Monitoring and assessing digital inclusion in the Nordic-Baltic region

Our Nordic and Baltic societies are becoming more and more digital, where digital skills are required to seek jobs and educational opportunities, use health care services or perform economic activities. This leads to a paradox – causing a higher degree of digital exclusion for those who cannot, or choose not, to use these services.

Digital Inclusion in Action launches two significant publications during a launch webinar. The event, led by researchers Sigrid Jessen and Maja Brynteson, unveiled a policy report on national digital inclusion initiatives in the Nordic and Baltic countries and a discussion paper on monitoring practices in these regions.

The policy report, co-authored by Nicola Wendt-Lucas, Sigrid Jessen and Maja Brynteson, delves into the national policies and initiatives of the Nordic and Baltic countries concerning digital inclusion. It reveals a substantial increase in initiatives related to digital inclusion, evidenced by the publication of 19 new strategies in less than two years. Despite the lack of a common definition of digital inclusion across these countries, there seems to be a shared understanding of its fundamental aspects, emphasising social justice and inclusion.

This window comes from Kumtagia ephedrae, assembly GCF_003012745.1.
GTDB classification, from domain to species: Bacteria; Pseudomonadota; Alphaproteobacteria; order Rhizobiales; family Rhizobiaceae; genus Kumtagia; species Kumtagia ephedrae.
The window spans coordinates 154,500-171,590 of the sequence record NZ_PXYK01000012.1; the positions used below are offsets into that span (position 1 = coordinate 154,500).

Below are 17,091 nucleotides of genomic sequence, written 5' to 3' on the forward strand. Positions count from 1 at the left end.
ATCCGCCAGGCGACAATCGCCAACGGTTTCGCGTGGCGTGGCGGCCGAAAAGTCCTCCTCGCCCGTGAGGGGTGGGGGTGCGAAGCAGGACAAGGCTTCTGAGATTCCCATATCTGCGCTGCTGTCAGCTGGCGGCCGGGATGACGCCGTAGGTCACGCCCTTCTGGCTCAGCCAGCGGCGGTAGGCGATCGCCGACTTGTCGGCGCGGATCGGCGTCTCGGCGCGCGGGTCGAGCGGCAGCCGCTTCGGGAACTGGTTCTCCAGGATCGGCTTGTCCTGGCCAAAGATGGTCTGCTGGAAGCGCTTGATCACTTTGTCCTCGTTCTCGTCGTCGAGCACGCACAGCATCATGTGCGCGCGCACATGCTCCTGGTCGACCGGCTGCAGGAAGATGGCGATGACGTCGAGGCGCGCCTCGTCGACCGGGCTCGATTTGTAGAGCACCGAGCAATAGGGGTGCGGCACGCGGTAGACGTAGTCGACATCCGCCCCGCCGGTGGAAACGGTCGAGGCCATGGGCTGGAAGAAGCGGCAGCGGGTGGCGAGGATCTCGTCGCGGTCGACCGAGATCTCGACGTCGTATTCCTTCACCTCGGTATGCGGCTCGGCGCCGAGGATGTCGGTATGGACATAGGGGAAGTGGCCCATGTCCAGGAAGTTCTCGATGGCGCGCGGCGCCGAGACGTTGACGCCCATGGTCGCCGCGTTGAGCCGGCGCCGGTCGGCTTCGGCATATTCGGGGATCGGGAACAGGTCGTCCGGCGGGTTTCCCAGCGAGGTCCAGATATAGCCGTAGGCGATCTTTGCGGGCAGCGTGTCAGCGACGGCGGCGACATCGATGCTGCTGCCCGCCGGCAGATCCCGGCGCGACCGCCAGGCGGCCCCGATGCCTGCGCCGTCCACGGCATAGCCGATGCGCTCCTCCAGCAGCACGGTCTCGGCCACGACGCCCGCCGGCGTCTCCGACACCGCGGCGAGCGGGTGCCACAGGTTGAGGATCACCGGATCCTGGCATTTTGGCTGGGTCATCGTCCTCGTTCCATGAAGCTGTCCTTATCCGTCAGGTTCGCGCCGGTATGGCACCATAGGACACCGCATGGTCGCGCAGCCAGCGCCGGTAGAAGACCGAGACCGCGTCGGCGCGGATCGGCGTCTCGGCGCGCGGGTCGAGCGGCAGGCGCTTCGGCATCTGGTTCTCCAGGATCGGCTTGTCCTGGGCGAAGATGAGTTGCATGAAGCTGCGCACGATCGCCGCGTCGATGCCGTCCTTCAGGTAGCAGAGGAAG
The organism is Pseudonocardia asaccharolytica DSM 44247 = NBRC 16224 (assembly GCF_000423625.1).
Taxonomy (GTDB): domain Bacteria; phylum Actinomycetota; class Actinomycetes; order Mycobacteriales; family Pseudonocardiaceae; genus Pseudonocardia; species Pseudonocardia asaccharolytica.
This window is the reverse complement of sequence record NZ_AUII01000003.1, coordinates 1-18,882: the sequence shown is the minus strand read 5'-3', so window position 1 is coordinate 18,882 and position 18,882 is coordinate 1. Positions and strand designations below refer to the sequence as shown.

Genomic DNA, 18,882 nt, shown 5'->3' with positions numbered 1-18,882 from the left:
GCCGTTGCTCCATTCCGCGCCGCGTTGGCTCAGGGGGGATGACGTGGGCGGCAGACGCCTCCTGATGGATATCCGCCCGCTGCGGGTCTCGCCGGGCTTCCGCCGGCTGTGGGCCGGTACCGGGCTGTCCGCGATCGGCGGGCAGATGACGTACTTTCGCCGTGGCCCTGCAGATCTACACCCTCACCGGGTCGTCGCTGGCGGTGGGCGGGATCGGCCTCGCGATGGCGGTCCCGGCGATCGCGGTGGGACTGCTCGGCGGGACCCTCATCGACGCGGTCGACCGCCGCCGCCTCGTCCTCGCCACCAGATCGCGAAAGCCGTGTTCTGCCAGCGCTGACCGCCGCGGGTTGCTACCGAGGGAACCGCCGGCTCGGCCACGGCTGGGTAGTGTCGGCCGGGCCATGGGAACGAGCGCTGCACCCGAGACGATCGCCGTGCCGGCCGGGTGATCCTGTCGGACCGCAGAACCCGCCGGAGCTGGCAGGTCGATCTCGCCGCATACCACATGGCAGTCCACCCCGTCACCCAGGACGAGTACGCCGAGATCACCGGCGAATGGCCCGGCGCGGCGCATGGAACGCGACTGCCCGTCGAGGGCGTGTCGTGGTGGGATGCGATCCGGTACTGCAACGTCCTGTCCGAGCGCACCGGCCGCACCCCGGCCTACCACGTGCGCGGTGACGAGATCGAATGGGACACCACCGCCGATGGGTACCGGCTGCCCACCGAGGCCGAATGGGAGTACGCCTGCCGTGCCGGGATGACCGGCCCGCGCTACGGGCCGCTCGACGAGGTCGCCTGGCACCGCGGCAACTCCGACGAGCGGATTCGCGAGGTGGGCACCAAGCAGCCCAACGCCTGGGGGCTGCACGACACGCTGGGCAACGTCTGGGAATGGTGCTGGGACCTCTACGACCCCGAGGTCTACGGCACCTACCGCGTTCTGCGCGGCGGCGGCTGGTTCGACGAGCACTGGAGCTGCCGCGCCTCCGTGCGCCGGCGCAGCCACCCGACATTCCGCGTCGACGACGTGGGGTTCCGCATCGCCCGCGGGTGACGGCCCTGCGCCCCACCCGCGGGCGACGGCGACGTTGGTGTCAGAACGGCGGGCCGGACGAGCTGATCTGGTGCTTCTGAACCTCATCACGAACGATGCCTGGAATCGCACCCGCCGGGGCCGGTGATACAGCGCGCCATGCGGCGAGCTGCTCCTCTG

The report also identifies the primary target groups for digital inclusion as older adults and people with disabilities, with some policies also focusing on immigrants, women, younger adults, and lower-income and education groups. A key takeaway from the report is the necessity for more harmonised monitoring to develop in-depth studies and evidence-based policies.

The discussion paper, presented by partners from Digital Europe, Louise Palludan Kampmann and Lasse Wulff Andersen, emphasises the importance of monitoring digital inclusion to understand its scale and to foster evidence-based policymaking. The paper suggests that while the Nordic and Baltic countries have made significant strides in digital inclusion at the policy level, there is a gap in implementing corresponding monitoring practices.

Key recommendations from the discussion paper include developing a unified definition and consistent monitoring of digital inclusion, monitoring the effects of policy efforts, and fostering collaboration and learning. The paper proposes enhanced cooperation among Nordic and Baltic countries, where we can act as frontrunners, while still taking into account the larger trends on EU level, and in the long term, aligning more closely with EU frameworks.

In summary, progress has been made in the Nordic and Baltic countries regarding digital inclusion, while we are also underscoring the need for more cohesive definitions, enhanced monitoring, and cooperative efforts both within the region and at the EU level.

Access the two publications below, and watch a recording of the webinar via the event page below.